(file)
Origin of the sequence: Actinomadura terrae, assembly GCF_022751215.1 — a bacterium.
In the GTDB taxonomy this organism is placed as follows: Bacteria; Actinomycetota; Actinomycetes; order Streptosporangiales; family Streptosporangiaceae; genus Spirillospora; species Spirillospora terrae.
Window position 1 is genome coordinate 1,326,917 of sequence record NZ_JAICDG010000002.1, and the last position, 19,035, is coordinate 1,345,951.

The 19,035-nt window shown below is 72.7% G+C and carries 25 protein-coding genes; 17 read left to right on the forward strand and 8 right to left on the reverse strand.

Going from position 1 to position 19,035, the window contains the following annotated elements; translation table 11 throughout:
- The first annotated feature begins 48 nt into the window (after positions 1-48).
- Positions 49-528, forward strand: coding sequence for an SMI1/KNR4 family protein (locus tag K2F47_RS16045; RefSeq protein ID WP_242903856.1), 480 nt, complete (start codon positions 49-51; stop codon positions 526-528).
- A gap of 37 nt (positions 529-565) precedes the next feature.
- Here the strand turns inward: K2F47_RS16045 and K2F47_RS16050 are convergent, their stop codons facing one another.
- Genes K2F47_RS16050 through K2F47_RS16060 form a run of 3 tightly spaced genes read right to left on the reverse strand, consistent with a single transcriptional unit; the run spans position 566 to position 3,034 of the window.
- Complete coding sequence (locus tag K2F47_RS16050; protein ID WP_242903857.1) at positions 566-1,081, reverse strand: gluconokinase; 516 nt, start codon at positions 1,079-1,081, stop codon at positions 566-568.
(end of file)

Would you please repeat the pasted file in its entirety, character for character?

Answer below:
Origin of the sequence: Actinomadura terrae, assembly GCF_022751215.1 — a bacterium.
In the GTDB taxonomy this organism is placed as follows: Bacteria; Actinomycetota; Actinomycetes; order Streptosporangiales; family Streptosporangiaceae; genus Spirillospora; species Spirillospora terrae.
Window position 1 is genome coordinate 1,326,917 of sequence record NZ_JAICDG010000002.1, and the last position, 19,035, is coordinate 1,345,951.

The 19,035-nt window shown below is 72.7% G+C and carries 25 protein-coding genes; 17 read left to right on the forward strand and 8 right to left on the reverse strand.

Going from position 1 to position 19,035, the window contains the following annotated elements; translation table 11 throughout:
- The first annotated feature begins 48 nt into the window (after positions 1-48).
- Positions 49-528, forward strand: coding sequence for an SMI1/KNR4 family protein (locus tag K2F47_RS16045; RefSeq protein ID WP_242903856.1), 480 nt, complete (start codon positions 49-51; stop codon positions 526-528).
- A gap of 37 nt (positions 529-565) precedes the next feature.
- Here the strand turns inward: K2F47_RS16045 and K2F47_RS16050 are convergent, their stop codons facing one another.
- Genes K2F47_RS16050 through K2F47_RS16060 form a run of 3 tightly spaced genes read right to left on the reverse strand, consistent with a single transcriptional unit; the run spans position 566 to position 3,034 of the window.
- Complete coding sequence (locus tag K2F47_RS16050; protein ID WP_242903857.1) at positions 566-1,081, reverse strand: gluconokinase; 516 nt, start codon at positions 1,079-1,081, stop codon at positions 566-568.